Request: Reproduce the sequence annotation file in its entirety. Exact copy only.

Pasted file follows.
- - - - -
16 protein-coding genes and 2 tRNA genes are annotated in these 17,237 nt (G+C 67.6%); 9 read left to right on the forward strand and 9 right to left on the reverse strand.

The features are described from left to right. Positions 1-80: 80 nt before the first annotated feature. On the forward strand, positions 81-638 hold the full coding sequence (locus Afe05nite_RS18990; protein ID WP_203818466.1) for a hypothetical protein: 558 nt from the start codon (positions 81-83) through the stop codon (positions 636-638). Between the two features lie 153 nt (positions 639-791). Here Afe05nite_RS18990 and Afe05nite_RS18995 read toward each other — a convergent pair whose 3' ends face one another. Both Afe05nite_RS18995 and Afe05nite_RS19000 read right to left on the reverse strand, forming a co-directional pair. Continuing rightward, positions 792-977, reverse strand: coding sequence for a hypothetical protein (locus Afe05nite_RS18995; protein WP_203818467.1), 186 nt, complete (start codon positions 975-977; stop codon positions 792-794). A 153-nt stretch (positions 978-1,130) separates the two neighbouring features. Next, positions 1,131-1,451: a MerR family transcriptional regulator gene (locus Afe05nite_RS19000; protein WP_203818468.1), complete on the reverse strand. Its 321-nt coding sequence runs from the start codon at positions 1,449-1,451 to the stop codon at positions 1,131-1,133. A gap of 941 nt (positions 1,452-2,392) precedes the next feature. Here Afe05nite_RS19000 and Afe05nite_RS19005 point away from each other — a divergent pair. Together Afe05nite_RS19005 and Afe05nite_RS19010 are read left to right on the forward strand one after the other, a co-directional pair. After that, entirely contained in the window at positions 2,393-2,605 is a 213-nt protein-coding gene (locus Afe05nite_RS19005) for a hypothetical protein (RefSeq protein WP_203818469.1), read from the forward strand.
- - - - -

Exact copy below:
16 protein-coding genes and 2 tRNA genes are annotated in these 17,237 nt (G+C 67.6%); 9 read left to right on the forward strand and 9 right to left on the reverse strand.

The features are described from left to right. Positions 1-80: 80 nt before the first annotated feature. On the forward strand, positions 81-638 hold the full coding sequence (locus Afe05nite_RS18990; protein ID WP_203818466.1) for a hypothetical protein: 558 nt from the start codon (positions 81-83) through the stop codon (positions 636-638). Between the two features lie 153 nt (positions 639-791). Here Afe05nite_RS18990 and Afe05nite_RS18995 read toward each other — a convergent pair whose 3' ends face one another. Both Afe05nite_RS18995 and Afe05nite_RS19000 read right to left on the reverse strand, forming a co-directional pair. Continuing rightward, positions 792-977, reverse strand: coding sequence for a hypothetical protein (locus Afe05nite_RS18995; protein WP_203818467.1), 186 nt, complete (start codon positions 975-977; stop codon positions 792-794). A 153-nt stretch (positions 978-1,130) separates the two neighbouring features. Next, positions 1,131-1,451: a MerR family transcriptional regulator gene (locus Afe05nite_RS19000; protein WP_203818468.1), complete on the reverse strand. Its 321-nt coding sequence runs from the start codon at positions 1,449-1,451 to the stop codon at positions 1,131-1,133. A gap of 941 nt (positions 1,452-2,392) precedes the next feature. Here Afe05nite_RS19000 and Afe05nite_RS19005 point away from each other — a divergent pair. Together Afe05nite_RS19005 and Afe05nite_RS19010 are read left to right on the forward strand one after the other, a co-directional pair. After that, entirely contained in the window at positions 2,393-2,605 is a 213-nt protein-coding gene (locus Afe05nite_RS19005) for a hypothetical protein (RefSeq protein WP_203818469.1), read from the forward strand.